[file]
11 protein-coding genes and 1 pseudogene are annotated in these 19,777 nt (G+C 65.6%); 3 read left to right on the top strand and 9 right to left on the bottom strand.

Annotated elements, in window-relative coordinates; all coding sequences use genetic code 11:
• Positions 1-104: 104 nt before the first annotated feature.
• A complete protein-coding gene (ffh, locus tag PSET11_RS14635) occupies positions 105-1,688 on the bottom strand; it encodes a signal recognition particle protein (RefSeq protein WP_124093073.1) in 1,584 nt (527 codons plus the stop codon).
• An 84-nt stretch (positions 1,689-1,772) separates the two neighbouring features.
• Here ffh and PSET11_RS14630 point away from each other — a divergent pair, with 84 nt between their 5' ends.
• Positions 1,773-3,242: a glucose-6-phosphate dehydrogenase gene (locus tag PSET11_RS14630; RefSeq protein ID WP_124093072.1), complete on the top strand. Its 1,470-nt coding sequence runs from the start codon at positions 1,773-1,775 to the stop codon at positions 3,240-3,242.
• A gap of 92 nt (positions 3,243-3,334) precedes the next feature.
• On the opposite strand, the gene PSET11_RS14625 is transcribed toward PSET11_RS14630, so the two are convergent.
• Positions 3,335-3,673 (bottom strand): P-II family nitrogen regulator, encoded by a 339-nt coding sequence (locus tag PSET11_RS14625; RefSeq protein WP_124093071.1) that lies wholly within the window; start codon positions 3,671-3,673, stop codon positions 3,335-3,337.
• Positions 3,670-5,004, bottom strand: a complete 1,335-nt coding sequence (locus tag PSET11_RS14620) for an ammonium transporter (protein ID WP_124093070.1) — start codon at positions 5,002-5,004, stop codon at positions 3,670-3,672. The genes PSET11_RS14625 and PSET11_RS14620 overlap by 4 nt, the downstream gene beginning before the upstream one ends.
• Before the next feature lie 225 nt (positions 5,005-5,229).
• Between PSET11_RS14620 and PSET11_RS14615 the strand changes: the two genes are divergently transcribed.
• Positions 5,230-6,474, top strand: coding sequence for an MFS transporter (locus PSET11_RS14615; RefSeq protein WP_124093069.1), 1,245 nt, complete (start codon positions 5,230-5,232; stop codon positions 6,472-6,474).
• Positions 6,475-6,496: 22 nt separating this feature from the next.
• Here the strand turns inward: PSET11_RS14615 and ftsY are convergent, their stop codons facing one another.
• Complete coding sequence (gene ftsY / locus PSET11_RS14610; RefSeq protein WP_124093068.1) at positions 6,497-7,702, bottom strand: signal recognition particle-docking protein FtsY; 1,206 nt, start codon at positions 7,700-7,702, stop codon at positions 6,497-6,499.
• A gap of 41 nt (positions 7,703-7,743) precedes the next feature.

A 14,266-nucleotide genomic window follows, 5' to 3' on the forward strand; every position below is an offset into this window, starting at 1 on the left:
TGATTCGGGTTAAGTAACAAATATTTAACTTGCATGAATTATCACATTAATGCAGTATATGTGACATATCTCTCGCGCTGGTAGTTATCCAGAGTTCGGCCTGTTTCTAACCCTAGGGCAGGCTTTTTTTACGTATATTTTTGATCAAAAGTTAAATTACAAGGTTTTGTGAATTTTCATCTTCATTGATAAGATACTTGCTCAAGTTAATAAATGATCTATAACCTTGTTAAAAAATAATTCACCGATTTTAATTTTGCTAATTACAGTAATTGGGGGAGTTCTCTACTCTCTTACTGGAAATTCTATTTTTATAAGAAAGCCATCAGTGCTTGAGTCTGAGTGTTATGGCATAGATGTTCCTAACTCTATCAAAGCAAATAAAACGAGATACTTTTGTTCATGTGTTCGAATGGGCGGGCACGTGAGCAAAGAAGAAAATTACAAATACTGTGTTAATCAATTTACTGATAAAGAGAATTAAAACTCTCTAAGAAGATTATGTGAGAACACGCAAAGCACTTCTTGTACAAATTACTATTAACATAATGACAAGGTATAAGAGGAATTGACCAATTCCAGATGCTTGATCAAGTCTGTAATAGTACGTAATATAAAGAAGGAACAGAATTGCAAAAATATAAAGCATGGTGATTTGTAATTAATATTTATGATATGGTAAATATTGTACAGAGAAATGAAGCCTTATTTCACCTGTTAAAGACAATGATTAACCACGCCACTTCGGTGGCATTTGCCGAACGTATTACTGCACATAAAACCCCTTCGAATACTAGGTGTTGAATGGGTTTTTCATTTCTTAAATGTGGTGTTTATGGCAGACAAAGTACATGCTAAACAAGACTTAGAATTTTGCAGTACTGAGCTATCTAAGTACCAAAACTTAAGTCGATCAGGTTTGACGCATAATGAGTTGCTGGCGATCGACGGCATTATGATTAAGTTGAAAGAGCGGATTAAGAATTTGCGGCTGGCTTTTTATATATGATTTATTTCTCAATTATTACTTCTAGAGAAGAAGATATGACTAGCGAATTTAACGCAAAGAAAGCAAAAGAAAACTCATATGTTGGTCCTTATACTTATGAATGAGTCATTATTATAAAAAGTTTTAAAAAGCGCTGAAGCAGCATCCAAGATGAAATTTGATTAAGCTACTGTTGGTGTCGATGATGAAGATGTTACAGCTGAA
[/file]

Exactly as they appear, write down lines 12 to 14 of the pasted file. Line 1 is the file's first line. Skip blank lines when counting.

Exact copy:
• Before the next feature lie 225 nt (positions 5,005-5,229).
• Between PSET11_RS14620 and PSET11_RS14615 the strand changes: the two genes are divergently transcribed.
• Positions 5,230-6,474, top strand: coding sequence for an MFS transporter (locus PSET11_RS14615; RefSeq protein WP_124093069.1), 1,245 nt, complete (start codon positions 5,230-5,232; stop codon positions 6,472-6,474).